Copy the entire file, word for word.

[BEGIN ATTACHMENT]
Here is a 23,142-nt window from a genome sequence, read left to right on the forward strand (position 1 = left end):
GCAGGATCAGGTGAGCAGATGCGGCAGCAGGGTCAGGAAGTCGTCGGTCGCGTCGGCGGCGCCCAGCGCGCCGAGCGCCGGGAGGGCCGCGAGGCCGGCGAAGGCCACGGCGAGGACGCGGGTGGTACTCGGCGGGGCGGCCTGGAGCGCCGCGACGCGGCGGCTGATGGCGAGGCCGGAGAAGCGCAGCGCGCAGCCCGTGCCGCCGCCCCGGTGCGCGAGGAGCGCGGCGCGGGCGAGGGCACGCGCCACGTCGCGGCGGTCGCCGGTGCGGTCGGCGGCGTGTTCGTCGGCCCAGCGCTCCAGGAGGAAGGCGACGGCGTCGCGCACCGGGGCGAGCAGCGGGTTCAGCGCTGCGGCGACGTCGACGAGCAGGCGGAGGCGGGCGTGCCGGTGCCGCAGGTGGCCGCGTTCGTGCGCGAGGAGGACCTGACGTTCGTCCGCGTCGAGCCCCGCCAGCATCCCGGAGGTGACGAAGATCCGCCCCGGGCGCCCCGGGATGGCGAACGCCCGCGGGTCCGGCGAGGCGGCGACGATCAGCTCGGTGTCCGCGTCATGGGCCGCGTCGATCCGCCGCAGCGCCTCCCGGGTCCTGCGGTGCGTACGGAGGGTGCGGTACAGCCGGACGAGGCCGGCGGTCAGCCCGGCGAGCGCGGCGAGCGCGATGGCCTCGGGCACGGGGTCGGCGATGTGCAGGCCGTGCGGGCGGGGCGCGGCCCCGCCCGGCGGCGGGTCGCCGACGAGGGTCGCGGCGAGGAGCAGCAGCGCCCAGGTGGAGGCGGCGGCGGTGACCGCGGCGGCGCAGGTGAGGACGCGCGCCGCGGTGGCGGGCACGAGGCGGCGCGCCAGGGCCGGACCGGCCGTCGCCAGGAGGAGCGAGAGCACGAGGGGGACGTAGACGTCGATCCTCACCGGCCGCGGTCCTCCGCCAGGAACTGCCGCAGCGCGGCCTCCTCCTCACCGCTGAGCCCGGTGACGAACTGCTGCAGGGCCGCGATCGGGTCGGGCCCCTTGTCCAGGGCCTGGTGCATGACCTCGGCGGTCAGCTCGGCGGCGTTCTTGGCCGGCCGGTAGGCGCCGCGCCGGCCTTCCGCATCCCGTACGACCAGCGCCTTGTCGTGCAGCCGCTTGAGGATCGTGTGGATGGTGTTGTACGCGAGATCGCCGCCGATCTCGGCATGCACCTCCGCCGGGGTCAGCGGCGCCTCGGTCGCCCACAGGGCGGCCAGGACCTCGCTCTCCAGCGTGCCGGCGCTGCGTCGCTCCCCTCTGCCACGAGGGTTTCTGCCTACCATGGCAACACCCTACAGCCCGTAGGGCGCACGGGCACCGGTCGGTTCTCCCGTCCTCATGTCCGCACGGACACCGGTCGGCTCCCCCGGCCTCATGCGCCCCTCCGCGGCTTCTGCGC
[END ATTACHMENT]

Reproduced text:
Here is a 23,142-nt window from a genome sequence, read left to right on the forward strand (position 1 = left end):
GCAGGATCAGGTGAGCAGATGCGGCAGCAGGGTCAGGAAGTCGTCGGTCGCGTCGGCGGCGCCCAGCGCGCCGAGCGCCGGGAGGGCCGCGAGGCCGGCGAAGGCCACGGCGAGGACGCGGGTGGTACTCGGCGGGGCGGCCTGGAGCGCCGCGACGCGGCGGCTGATGGCGAGGCCGGAGAAGCGCAGCGCGCAGCCCGTGCCGCCGCCCCGGTGCGCGAGGAGCGCGGCGCGGGCGAGGGCACGCGCCACGTCGCGGCGGTCGCCGGTGCGGTCGGCGGCGTGTTCGTCGGCCCAGCGCTCCAGGAGGAAGGCGACGGCGTCGCGCACCGGGGCGAGCAGCGGGTTCAGCGCTGCGGCGACGTCGACGAGCAGGCGGAGGCGGGCGTGCCGGTGCCGCAGGTGGCCGCGTTCGTGCGCGAGGAGGACCTGACGTTCGTCCGCGTCGAGCCCCGCCAGCATCCCGGAGGTGACGAAGATCCGCCCCGGGCGCCCCGGGATGGCGAACGCCCGCGGGTCCGGCGAGGCGGCGACGATCAGCTCGGTGTCCGCGTCATGGGCCGCGTCGATCCGCCGCAGCGCCTCCCGGGTCCTGCGGTGCGTACGGAGGGTGCGGTACAGCCGGACGAGGCCGGCGGTCAGCCCGGCGAGCGCGGCGAGCGCGATGGCCTCGGGCACGGGGTCGGCGATGTGCAGGCCGTGCGGGCGGGGCGCGGCCCCGCCCGGCGGCGGGTCGCCGACGAGGGTCGCGGCGAGGAGCAGCAGCGCCCAGGTGGAGGCGGCGGCGGTGACCGCGGCGGCGCAGGTGAGGACGCGCGCCGCGGTGGCGGGCACGAGGCGGCGCGCCAGGGCCGGACCGGCCGTCGCCAGGAGGAGCGAGAGCACGAGGGGGACGTAGACGTCGATCCTCACCGGCCGCGGTCCTCCGCCAGGAACTGCCGCAGCGCGGCCTCCTCCTCACCGCTGAGCCCGGTGACGAACTGCTGCAGGGCCGCGATCGGGTCGGGCCCCTTGTCCAGGGCCTGGTGCATGACCTCGGCGGTCAGCTCGGCGGCGTTCTTGGCCGGCCGGTAGGCGCCGCGCCGGCCTTCCGCATCCCGTACGACCAGCGCCTTGTCGTGCAGCCGCTTGAGGATCGTGTGGATGGTGTTGTACGCGAGATCGCCGCCGATCTCGGCATGCACCTCCGCCGGGGTCAGCGGCGCCTCGGTCGCCCACAGGGCGGCCAGGACCTCGCTCTCCAGCGTGCCGGCGCTGCGTCGCTCCCCTCTGCCACGAGGGTTTCTGCCTACCATGGCAACACCCTACAGCCCGTAGGGCGCACGGGCACCGGTCGGTTCTCCCGTCCTCATGTCCGCACGGACACCGGTCGGCTCCCCCGGCCTCATGCGCCCCTCCGCGGCTTCTGCGC